The gravel at the base of Quarry of the Ancestors and Shell-1 is a local occurrence of the regional boulder gravel described by Smith and Fisher (Reference Smith and Fisher1993) that represents peak flow of catastrophic flooding in the region (Norris et al., Reference Norris, Tarasov, Monteath, Gosse, Hidy, Margold and Froese2022). We interpret the overlying weakly laminated sands and clays (Units 2–4 at Quarry of the Ancestors; Fig. 5) as low-energy fluvial deposits based on these sedimentary characteristics and residual luminescence properties described in the following section and SI-1. Local flow conditions promoted deposition of these units in topographic lows, and pulses in discharge produced the sand/clay rhythmites. In at least one instance, discharge was low enough that water receded sufficiently to subaerially expose a clay surface, as evinced by desiccation cracks in one of the clay layers (Saxberg and Robertson, Reference Saxberg, Robertson and Ronaghan2017). The cemented red sand layers on top of the clay layers in the rhythmites are likely the result of redox processes associated with the blocking of soil water drainage by the underlying clay units. Our interpretation of Units 2–4 differ from previous work that attributed deposition to backflow of flood waters, aeolian processes, and interdune ponding (Saxberg and Robertson Reference Saxberg, Robertson and Ronaghan2017).
The upper massive sand at Quarry of the Ancestors (Unit 5; Figs. 5, 6) is interpreted as aeolian sand based on its looser compaction, massive to crudely stratified structure, and the presence of well-bleached feldspars (discussed below). This unit is also evident at Shell-1 and the three dune sites (Fig. 5). The crudely stratified sands and desiccated clay surfaces that underlie massive sand at Shell-1 and in the parabolic dune blowout at NWFH-3 are interpreted as interdune sandsheet deposits and sediments deposited in ephemeral interdune ponds, based on their geomorphic setting and IRSL characteristics (see below).
The wedge-shaped feature at Quarry of the Ancestors is interpreted as an ice wedge cast. The u-shaped involution at the top and tapering near the bottom of the feature are characteristic of infilled ice wedge casts, as are the inflections of adjacent sediment (Murton and French, Reference Murton and French1993; French, Reference French1996). The cast is filled with overlying and surrounding sediment, with the upper u-shaped area containing a fill of mostly sand (Units 3 and 5; Figs. 5, 6), with deformed red-pink clay lining the margins. The lower v-shaped portion is filled primarily with sand derived from the unit directly overlying the gravel (Unit 2; Fig. 6). No visible vertical foliation is apparent in this fill, suggesting secondary infilling of an ice-wedge cast, rather than primary infilling of a sand wedge (Murton and French, Reference Murton and French1993; French, Reference French1996). The wedge crosscuts units below the red-pink clay, indicating it was formed following deposition of the clay. Several pieces of lithic debitage were excavated from the massive sands that infilled the upper portion of the cast, including a vertically emplaced flake (Figs. 5, 6). The orientation of this flake indicates that artifacts and the upper aeolian sands were deposited when the ice was still present, and slumped into the fill following thaw. The presence of this feature and a similar one identified 3 m south of our excavation in 2004 (Saxberg Reference Saxberg2007; Saxberg and Robertson, Reference Saxberg, Robertson and Ronaghan2017), along with sand veins underlying the red-pink clay, indicate that the site was subject to climatic conditions cold enough to experience thermal contraction cracking following deposition of catastrophic flood deposits, and during deposition of the aeolian sands. Our interpretation of the feature as an ice-wedge cast is consistent with previous descriptions (Saxberg, Reference Saxberg2007; Saxberg and Robertson, Reference Saxberg, Robertson and Ronaghan2017).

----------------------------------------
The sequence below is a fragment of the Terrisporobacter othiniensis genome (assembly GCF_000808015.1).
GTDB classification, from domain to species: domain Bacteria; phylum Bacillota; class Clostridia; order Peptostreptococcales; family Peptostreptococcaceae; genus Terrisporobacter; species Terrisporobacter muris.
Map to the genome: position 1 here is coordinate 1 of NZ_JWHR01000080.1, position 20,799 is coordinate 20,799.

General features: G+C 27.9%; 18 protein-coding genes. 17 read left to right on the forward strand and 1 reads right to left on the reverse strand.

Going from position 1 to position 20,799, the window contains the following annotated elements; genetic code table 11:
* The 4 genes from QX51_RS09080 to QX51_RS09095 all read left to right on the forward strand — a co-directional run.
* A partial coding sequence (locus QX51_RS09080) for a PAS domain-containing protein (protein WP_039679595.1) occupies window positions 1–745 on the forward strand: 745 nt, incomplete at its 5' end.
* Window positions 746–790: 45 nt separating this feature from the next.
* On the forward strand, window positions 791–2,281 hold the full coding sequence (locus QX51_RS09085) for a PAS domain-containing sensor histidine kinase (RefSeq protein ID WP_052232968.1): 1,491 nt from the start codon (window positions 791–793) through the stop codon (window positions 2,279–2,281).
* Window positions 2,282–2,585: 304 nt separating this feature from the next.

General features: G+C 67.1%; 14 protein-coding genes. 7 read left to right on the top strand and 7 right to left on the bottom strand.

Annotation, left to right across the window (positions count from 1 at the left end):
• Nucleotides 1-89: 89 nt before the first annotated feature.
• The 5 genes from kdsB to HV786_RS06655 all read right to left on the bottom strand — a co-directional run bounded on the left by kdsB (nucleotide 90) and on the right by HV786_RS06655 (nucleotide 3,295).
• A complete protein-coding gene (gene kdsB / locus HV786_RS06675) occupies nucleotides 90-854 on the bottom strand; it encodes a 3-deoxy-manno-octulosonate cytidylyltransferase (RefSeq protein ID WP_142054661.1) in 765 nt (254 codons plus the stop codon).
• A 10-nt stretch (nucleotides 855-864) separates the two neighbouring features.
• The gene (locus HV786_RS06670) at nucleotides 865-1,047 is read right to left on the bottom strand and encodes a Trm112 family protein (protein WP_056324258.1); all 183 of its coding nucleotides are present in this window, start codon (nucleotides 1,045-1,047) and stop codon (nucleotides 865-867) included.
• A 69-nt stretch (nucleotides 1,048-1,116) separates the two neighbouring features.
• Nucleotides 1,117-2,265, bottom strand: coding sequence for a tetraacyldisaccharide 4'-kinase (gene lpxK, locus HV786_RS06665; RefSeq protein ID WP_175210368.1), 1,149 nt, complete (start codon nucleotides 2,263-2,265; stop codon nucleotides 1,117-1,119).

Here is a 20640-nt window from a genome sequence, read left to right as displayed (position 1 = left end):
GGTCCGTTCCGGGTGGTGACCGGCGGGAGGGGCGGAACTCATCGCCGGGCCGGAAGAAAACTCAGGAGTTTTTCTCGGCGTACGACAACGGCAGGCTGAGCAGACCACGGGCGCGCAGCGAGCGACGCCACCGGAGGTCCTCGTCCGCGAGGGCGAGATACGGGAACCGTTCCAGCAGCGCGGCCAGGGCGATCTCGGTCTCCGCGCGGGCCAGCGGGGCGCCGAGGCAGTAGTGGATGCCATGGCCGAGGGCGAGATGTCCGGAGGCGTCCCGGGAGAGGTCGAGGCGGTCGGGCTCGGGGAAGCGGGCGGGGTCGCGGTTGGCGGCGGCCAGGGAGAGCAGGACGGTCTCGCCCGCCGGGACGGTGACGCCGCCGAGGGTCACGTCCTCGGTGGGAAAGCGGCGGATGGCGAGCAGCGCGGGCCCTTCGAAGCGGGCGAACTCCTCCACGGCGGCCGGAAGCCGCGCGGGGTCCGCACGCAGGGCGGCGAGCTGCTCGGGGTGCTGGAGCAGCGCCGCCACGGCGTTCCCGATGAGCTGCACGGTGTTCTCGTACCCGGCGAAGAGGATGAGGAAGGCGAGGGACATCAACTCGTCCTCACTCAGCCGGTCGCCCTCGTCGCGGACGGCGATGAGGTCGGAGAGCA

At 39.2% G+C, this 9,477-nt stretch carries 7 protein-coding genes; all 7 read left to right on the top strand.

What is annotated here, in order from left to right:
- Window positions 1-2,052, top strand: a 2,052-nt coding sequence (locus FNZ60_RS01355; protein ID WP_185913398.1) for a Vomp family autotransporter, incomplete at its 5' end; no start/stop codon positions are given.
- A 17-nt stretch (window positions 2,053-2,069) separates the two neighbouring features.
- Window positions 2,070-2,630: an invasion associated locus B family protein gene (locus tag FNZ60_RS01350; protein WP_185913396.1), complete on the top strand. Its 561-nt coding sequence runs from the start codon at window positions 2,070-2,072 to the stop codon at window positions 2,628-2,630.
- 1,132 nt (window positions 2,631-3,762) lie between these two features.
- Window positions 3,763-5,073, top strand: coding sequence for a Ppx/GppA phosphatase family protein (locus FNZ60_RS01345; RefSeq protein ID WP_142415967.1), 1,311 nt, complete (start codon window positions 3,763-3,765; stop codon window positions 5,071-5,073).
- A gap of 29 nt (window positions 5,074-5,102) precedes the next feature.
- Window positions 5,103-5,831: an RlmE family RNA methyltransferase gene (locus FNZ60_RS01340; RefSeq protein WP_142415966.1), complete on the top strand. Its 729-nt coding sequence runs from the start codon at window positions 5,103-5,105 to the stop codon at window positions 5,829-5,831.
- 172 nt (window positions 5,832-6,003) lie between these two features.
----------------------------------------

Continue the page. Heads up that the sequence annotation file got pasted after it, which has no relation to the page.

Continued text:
Eight IRSL ages were obtained from the five sampled landforms (Table 1; Figs. 3, 5, 7). Six of the ages were recovered from aeolian deposits, and two were from fluvial deposits (Table1; Fig. 7). Three stratigraphically coherent ages were obtained from the profile of the archaeological excavation at the Quarry of the Ancestors site. Two samples were recovered from the two lower fluvial sand units (Units 2 and 3; Fig. 5) and one was taken from the upper aeolian sand unit (Unit 5; Figs. 5, 6b, 6e). The lower two samples yielded ages of 14.3 ± 1.1 ka and 12.0 ± 0.8 ka (Table 1). There were abundant grains with residual luminescence identified in these samples during the single-grain selection process, indicating that some grains were not well bleached prior to deposition. As noted above, these results lend support to the interpretation that the lower deposits at Quarry of the Ancestors were deposited in a fluvial environment (see Supplemental Information). The upper eolian sand sample contained well-bleached grains with minimal residual luminescence that yielded an age of 11.3 ± 0.8 ka (Table 1; Figs. 3, 5, 7).